Everything Southern & So Cotton Pickin Cute

Friday, June 8, 2012

The Charlatan's Boy Review

I had the pleasure to read a great summer (or anytime) novel for older children or young tweens.  I chose to review this with Zach, my grandson in mind.

See A Genuine He-Feechie Alive And In The Flesh!
Grady is an orphan who travels the hot back roads of the South.  The only life he remembers is the one a huckster named Floyd has given him.  Like all hucksters, carnival folk or medicine men they never stay long in one spot traveling from village to village making a living pulling hoaxes and flimflams. 

Now times are leaner and the good people of the fictional Corenwald frontier don't spend their money easily. Especially since they don't believe in feechies anymore.  Are do they?  Floyd the charlatan has hatched a plan for Grady and him to create another Great Feechie Scare. 

Grady misses the exciting days when he played the feechie from the swamp, but has a longing to know more about his past and who he really is.

My Thoughts:
This is about a boy who is playing the part of ugliest boy in the world.  Which isn't all that hard when you're, well...ugly.  He says so and Floyd says so.  They tell people his so ugly that he comes from a made up group of swamp people called the feechiefolks, the inhabitants of the Feechiefen.  It's sort of a Southern Mark Twain tell for kids.  It's written as a first person account of Grady's adventures.  The author Jonathan Roger grew up in Georgia where he spent lots of hours playing in the swamps and riverboats of the South.  These memories provided him the imagination to develop the wild places of The Charlatan's Boy.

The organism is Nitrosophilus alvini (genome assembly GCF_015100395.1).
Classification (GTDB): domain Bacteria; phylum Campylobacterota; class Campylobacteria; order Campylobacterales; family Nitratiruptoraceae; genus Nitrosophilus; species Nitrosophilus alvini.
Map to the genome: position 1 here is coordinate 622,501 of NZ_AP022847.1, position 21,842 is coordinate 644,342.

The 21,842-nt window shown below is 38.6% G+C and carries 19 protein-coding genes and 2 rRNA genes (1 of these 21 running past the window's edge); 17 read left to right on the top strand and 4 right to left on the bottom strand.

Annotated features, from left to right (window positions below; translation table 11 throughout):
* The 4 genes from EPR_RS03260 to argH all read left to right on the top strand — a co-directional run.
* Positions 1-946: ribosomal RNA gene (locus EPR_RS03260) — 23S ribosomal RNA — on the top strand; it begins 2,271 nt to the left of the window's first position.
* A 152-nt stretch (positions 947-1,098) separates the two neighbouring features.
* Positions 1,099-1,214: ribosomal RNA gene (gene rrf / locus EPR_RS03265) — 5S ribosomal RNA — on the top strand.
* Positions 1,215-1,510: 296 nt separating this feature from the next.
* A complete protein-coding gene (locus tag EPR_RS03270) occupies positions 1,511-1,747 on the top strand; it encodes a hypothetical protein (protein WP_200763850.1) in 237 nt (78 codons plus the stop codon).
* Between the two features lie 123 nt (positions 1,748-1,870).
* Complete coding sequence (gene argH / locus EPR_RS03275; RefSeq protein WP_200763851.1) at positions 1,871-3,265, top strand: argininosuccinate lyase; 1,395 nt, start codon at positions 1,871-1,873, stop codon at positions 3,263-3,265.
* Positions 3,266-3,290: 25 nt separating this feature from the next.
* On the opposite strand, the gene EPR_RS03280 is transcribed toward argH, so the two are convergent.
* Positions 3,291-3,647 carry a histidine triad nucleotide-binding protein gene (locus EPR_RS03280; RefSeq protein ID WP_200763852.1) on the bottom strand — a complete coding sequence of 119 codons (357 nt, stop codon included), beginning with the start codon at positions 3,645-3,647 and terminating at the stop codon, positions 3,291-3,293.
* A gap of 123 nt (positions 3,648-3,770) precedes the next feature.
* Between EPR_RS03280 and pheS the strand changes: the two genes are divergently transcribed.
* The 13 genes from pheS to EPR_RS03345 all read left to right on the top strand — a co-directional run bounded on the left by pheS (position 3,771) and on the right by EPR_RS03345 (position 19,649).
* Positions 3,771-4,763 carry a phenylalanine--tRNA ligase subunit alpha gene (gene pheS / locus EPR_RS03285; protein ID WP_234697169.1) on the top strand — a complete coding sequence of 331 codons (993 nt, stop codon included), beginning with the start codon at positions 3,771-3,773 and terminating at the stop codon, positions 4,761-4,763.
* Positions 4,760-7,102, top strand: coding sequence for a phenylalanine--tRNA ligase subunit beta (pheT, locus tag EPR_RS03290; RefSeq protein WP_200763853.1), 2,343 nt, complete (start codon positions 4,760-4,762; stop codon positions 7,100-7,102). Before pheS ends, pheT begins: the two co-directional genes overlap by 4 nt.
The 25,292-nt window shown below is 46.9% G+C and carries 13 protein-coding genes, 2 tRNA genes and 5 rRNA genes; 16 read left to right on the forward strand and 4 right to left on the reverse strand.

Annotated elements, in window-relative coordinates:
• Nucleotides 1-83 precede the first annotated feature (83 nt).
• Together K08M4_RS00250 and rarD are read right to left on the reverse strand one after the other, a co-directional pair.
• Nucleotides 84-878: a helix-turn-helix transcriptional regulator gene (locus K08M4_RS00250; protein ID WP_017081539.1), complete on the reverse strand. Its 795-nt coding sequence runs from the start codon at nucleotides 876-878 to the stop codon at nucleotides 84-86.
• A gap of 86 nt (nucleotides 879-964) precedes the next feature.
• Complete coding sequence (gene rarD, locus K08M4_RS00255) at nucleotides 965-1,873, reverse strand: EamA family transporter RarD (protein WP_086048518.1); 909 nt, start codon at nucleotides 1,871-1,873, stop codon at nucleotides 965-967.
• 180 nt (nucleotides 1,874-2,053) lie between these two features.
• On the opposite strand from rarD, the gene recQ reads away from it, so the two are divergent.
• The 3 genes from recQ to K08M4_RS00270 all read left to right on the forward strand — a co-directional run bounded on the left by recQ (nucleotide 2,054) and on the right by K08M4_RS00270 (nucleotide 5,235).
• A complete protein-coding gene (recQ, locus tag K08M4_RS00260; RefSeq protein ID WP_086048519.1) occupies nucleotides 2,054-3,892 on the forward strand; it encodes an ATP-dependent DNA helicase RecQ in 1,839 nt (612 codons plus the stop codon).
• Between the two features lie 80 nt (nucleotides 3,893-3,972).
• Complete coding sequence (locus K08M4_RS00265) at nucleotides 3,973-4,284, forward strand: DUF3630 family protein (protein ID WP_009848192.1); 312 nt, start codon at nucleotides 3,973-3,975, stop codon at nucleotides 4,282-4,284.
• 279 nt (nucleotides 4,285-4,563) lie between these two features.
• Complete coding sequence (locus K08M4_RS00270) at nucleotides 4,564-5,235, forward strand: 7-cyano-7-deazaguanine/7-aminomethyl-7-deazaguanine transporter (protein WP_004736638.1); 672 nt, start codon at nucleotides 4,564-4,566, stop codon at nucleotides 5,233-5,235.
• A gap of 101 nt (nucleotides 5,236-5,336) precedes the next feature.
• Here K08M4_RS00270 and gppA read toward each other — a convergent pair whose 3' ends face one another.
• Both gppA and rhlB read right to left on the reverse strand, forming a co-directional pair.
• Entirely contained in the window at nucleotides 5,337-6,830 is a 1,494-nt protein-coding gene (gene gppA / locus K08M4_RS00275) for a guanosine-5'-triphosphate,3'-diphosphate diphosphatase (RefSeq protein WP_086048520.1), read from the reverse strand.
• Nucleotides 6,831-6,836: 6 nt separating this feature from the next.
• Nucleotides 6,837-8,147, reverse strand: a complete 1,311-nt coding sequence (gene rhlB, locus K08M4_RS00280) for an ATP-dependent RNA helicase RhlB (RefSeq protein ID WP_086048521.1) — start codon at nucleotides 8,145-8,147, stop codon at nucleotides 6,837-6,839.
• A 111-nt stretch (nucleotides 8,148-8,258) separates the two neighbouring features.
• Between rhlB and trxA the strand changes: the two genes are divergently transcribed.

Jonathan uses a lot of Southern isms when writing this book. Spelling words more like we say them down here than spelling them correctly.  This is probably why I connected with the story and wanted Zach to read it.  With Zach being raised so far from the South in New York, I thought it would be adventure into a place that's maybe a little mysterious and will let his mind drift off to an imagined land. 

It can be a little slow at times but I'm thinking that might be more the grandma in me as opposed to a young boy with an imagination.  I'm happy I reviewed it and I think Zach will be happy when he gets to read it too.

To learn more about Jonathan Rogers you can visit his website http://jonathan-rogers.com/.

Disclosure:  I received a free copy of this book from WaterBrook Multnomah for my honest review.

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